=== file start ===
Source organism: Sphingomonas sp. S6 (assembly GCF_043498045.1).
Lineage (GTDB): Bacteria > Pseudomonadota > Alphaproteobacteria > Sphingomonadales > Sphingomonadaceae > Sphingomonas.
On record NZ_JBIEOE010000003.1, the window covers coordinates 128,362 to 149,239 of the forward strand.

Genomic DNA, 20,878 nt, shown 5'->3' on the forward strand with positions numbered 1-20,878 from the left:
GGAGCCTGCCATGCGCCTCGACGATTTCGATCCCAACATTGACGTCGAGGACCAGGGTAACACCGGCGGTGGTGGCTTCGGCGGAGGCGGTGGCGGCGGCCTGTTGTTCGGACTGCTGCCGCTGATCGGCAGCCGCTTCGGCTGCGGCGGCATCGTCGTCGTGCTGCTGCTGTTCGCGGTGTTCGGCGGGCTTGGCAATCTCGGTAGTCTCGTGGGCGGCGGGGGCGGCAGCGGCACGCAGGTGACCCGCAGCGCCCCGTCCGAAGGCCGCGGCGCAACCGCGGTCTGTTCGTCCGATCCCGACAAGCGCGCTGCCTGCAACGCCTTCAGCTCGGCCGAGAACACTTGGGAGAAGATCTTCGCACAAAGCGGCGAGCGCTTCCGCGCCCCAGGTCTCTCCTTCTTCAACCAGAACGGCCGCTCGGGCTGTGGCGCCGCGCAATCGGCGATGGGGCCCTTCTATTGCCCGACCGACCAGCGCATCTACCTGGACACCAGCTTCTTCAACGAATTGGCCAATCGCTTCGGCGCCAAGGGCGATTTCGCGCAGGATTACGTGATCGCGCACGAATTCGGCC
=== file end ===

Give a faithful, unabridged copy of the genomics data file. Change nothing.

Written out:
Source organism: Sphingomonas sp. S6 (assembly GCF_043498045.1).
Lineage (GTDB): Bacteria > Pseudomonadota > Alphaproteobacteria > Sphingomonadales > Sphingomonadaceae > Sphingomonas.
On record NZ_JBIEOE010000003.1, the window covers coordinates 128,362 to 149,239 of the forward strand.

Genomic DNA, 20,878 nt, shown 5'->3' on the forward strand with positions numbered 1-20,878 from the left:
GGAGCCTGCCATGCGCCTCGACGATTTCGATCCCAACATTGACGTCGAGGACCAGGGTAACACCGGCGGTGGTGGCTTCGGCGGAGGCGGTGGCGGCGGCCTGTTGTTCGGACTGCTGCCGCTGATCGGCAGCCGCTTCGGCTGCGGCGGCATCGTCGTCGTGCTGCTGCTGTTCGCGGTGTTCGGCGGGCTTGGCAATCTCGGTAGTCTCGTGGGCGGCGGGGGCGGCAGCGGCACGCAGGTGACCCGCAGCGCCCCGTCCGAAGGCCGCGGCGCAACCGCGGTCTGTTCGTCCGATCCCGACAAGCGCGCTGCCTGCAACGCCTTCAGCTCGGCCGAGAACACTTGGGAGAAGATCTTCGCACAAAGCGGCGAGCGCTTCCGCGCCCCAGGTCTCTCCTTCTTCAACCAGAACGGCCGCTCGGGCTGTGGCGCCGCGCAATCGGCGATGGGGCCCTTCTATTGCCCGACCGACCAGCGCATCTACCTGGACACCAGCTTCTTCAACGAATTGGCCAATCGCTTCGGCGCCAAGGGCGATTTCGCGCAGGATTACGTGATCGCGCACGAATTCGGCC